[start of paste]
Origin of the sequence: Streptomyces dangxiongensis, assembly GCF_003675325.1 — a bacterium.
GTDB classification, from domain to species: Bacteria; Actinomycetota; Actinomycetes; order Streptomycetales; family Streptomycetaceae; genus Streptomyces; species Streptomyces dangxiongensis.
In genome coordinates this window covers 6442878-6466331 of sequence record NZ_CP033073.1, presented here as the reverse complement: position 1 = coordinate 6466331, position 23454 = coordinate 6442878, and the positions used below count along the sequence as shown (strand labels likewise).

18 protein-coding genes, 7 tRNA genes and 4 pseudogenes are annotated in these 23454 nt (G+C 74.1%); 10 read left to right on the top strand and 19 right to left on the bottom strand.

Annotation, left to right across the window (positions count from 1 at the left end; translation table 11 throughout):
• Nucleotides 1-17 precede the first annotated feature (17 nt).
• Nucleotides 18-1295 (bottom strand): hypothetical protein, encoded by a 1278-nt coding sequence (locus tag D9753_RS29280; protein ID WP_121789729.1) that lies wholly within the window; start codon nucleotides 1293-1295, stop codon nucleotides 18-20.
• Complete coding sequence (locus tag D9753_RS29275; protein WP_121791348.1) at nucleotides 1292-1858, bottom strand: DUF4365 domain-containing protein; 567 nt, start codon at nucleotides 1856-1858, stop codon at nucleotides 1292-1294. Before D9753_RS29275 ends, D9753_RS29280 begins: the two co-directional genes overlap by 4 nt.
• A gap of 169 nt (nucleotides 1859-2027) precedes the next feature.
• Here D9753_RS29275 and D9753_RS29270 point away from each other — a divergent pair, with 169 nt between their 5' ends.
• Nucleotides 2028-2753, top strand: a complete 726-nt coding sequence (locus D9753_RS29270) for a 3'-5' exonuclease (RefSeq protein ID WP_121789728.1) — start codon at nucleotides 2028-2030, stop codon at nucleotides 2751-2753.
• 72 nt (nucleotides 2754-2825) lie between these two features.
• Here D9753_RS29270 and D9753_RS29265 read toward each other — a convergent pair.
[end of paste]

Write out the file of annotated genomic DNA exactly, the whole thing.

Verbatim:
Origin of the sequence: Streptomyces dangxiongensis, assembly GCF_003675325.1 — a bacterium.
GTDB classification, from domain to species: Bacteria; Actinomycetota; Actinomycetes; order Streptomycetales; family Streptomycetaceae; genus Streptomyces; species Streptomyces dangxiongensis.
In genome coordinates this window covers 6442878-6466331 of sequence record NZ_CP033073.1, presented here as the reverse complement: position 1 = coordinate 6466331, position 23454 = coordinate 6442878, and the positions used below count along the sequence as shown (strand labels likewise).

18 protein-coding genes, 7 tRNA genes and 4 pseudogenes are annotated in these 23454 nt (G+C 74.1%); 10 read left to right on the top strand and 19 right to left on the bottom strand.

Annotation, left to right across the window (positions count from 1 at the left end; translation table 11 throughout):
• Nucleotides 1-17 precede the first annotated feature (17 nt).
• Nucleotides 18-1295 (bottom strand): hypothetical protein, encoded by a 1278-nt coding sequence (locus tag D9753_RS29280; protein ID WP_121789729.1) that lies wholly within the window; start codon nucleotides 1293-1295, stop codon nucleotides 18-20.
• Complete coding sequence (locus tag D9753_RS29275; protein WP_121791348.1) at nucleotides 1292-1858, bottom strand: DUF4365 domain-containing protein; 567 nt, start codon at nucleotides 1856-1858, stop codon at nucleotides 1292-1294. Before D9753_RS29275 ends, D9753_RS29280 begins: the two co-directional genes overlap by 4 nt.
• A gap of 169 nt (nucleotides 1859-2027) precedes the next feature.
• Here D9753_RS29275 and D9753_RS29270 point away from each other — a divergent pair, with 169 nt between their 5' ends.
• Nucleotides 2028-2753, top strand: a complete 726-nt coding sequence (locus D9753_RS29270) for a 3'-5' exonuclease (RefSeq protein ID WP_121789728.1) — start codon at nucleotides 2028-2030, stop codon at nucleotides 2751-2753.
• 72 nt (nucleotides 2754-2825) lie between these two features.
• Here D9753_RS29270 and D9753_RS29265 read toward each other — a convergent pair.